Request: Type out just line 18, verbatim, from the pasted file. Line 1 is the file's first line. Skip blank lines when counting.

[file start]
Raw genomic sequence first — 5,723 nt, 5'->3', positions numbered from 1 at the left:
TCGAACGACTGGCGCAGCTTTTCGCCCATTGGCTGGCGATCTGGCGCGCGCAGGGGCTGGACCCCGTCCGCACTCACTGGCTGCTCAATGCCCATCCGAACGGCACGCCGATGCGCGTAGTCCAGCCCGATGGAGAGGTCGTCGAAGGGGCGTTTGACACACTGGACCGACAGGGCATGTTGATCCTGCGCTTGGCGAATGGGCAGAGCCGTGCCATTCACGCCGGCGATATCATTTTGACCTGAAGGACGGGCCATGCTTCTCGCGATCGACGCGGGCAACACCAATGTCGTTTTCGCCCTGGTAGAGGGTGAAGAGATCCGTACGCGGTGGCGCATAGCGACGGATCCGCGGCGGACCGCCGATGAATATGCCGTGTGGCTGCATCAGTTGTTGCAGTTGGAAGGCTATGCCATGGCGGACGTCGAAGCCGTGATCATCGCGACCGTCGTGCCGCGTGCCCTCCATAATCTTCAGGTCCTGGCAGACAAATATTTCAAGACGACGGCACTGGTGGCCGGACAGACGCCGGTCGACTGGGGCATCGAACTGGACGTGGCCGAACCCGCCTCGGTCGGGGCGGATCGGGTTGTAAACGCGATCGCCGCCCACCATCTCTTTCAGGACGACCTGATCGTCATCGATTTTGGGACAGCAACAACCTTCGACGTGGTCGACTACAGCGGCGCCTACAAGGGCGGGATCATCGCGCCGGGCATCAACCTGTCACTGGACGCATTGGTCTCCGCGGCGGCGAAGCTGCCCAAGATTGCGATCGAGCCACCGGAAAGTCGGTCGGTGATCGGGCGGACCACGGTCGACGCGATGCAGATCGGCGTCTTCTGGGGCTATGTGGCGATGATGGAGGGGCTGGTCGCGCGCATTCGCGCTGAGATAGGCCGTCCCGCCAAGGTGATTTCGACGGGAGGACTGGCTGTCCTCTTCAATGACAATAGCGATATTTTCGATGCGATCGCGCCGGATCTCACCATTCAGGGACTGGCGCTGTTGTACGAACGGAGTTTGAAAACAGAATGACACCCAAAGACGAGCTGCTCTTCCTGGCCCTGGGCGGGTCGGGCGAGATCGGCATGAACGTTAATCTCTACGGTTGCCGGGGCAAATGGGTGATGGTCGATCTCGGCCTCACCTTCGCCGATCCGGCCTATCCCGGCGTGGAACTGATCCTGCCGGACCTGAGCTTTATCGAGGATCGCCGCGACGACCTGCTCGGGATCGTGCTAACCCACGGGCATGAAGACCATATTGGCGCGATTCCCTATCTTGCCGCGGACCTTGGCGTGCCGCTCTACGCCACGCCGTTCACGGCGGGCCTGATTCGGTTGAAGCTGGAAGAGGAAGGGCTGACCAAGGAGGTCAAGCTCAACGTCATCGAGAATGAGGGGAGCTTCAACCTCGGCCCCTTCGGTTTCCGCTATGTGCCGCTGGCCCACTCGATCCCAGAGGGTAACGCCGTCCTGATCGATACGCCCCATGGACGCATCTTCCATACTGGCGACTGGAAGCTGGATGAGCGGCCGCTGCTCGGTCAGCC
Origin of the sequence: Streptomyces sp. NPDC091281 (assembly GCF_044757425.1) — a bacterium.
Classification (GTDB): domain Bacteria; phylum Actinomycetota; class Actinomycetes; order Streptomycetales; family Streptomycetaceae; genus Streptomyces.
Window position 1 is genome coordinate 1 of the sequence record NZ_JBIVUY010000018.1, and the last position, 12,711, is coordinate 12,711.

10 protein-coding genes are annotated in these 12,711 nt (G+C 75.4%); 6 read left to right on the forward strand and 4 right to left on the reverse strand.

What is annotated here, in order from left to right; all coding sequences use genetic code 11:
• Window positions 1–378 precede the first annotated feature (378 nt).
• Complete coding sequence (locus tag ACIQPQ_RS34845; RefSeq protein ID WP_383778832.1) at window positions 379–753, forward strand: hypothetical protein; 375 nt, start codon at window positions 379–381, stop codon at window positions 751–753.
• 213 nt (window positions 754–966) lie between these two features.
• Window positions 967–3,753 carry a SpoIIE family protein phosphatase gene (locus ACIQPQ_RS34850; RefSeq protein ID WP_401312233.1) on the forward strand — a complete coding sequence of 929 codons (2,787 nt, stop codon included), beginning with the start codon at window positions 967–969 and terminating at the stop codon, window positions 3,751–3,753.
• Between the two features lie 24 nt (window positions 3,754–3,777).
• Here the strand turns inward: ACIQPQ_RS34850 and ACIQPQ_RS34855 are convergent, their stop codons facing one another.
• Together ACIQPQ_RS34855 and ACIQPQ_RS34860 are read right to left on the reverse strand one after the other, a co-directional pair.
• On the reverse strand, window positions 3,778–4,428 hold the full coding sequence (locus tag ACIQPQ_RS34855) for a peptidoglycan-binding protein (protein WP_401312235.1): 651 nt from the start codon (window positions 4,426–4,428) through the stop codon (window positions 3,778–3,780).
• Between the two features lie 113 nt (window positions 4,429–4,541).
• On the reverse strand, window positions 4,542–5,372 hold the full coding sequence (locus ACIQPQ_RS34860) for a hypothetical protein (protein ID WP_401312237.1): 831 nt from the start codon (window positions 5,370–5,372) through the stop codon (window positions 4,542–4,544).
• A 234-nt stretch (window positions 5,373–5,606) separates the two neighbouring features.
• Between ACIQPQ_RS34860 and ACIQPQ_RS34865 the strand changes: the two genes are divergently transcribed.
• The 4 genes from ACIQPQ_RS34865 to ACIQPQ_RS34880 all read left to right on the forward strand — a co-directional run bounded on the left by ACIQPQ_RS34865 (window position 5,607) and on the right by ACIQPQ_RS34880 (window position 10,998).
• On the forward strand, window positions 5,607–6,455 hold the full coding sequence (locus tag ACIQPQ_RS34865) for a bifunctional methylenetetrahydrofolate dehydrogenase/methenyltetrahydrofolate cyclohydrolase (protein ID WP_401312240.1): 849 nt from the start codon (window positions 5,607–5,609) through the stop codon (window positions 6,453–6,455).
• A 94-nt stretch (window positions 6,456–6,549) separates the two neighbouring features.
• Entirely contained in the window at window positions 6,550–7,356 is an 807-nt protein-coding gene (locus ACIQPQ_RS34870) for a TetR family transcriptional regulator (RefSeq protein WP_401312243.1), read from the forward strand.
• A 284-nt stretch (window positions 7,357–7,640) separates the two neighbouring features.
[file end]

• A 234-nt stretch (window positions 5,373–5,606) separates the two neighbouring features.